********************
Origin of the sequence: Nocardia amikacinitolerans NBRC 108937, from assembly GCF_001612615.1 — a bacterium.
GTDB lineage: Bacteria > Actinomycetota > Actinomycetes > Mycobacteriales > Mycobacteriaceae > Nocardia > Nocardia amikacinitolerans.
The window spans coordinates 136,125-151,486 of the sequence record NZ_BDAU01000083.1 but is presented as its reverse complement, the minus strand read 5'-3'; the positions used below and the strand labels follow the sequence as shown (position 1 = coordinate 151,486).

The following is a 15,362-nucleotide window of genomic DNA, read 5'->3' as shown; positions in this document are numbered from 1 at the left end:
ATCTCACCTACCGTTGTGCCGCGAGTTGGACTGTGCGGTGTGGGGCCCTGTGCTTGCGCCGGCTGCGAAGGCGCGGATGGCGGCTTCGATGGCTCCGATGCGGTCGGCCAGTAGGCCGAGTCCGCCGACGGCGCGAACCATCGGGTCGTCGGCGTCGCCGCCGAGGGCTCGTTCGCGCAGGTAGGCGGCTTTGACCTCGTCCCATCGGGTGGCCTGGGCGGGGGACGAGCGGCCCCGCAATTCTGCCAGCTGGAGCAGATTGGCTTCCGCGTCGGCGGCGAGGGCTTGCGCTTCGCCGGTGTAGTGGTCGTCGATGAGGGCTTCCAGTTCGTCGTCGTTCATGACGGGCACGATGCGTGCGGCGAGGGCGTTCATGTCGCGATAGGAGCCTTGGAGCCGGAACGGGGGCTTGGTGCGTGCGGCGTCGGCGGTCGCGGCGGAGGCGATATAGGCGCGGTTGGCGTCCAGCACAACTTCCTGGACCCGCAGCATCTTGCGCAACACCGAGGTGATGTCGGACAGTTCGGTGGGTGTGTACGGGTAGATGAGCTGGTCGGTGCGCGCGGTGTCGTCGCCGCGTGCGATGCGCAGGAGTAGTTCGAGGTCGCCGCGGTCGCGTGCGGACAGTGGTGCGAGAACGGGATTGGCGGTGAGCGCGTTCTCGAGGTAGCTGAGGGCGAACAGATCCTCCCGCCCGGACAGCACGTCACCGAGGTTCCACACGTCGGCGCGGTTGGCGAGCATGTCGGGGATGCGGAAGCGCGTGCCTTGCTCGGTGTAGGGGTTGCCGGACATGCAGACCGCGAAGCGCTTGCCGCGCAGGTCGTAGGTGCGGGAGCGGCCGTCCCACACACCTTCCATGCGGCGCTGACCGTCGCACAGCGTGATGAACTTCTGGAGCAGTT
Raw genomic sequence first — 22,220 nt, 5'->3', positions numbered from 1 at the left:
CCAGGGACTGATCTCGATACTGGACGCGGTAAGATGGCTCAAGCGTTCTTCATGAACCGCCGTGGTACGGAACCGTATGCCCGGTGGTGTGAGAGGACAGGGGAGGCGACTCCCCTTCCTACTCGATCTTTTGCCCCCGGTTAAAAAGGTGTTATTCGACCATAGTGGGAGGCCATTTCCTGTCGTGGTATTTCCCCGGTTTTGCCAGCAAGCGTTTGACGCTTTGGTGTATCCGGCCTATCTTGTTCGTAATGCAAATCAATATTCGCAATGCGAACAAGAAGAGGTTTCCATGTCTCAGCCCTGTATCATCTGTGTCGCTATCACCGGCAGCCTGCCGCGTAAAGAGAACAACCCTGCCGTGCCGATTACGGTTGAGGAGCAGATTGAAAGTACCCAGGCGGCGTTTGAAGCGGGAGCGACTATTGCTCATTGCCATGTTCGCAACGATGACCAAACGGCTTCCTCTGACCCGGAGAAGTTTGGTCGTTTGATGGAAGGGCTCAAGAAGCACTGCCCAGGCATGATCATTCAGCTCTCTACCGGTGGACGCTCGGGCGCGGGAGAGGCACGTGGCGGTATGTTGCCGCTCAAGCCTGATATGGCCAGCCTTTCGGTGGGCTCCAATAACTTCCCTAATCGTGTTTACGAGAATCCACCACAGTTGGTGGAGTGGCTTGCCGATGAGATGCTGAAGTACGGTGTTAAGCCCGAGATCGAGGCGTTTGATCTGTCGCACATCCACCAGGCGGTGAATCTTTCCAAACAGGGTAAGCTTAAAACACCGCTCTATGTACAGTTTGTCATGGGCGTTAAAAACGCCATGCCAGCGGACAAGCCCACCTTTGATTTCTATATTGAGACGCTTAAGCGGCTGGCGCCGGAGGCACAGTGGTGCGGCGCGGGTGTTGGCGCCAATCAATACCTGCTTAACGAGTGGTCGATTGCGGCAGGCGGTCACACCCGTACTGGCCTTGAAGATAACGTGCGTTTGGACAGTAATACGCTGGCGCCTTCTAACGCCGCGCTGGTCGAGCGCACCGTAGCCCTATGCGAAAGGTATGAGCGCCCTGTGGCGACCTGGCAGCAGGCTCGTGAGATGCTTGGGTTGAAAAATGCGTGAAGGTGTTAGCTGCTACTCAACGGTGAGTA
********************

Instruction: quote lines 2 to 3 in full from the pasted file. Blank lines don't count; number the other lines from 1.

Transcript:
GTDB lineage: Bacteria > Actinomycetota > Actinomycetes > Mycobacteriales > Mycobacteriaceae > Nocardia > Nocardia amikacinitolerans.
The window spans coordinates 136,125-151,486 of the sequence record NZ_BDAU01000083.1 but is presented as its reverse complement, the minus strand read 5'-3'; the positions used below and the strand labels follow the sequence as shown (position 1 = coordinate 151,486).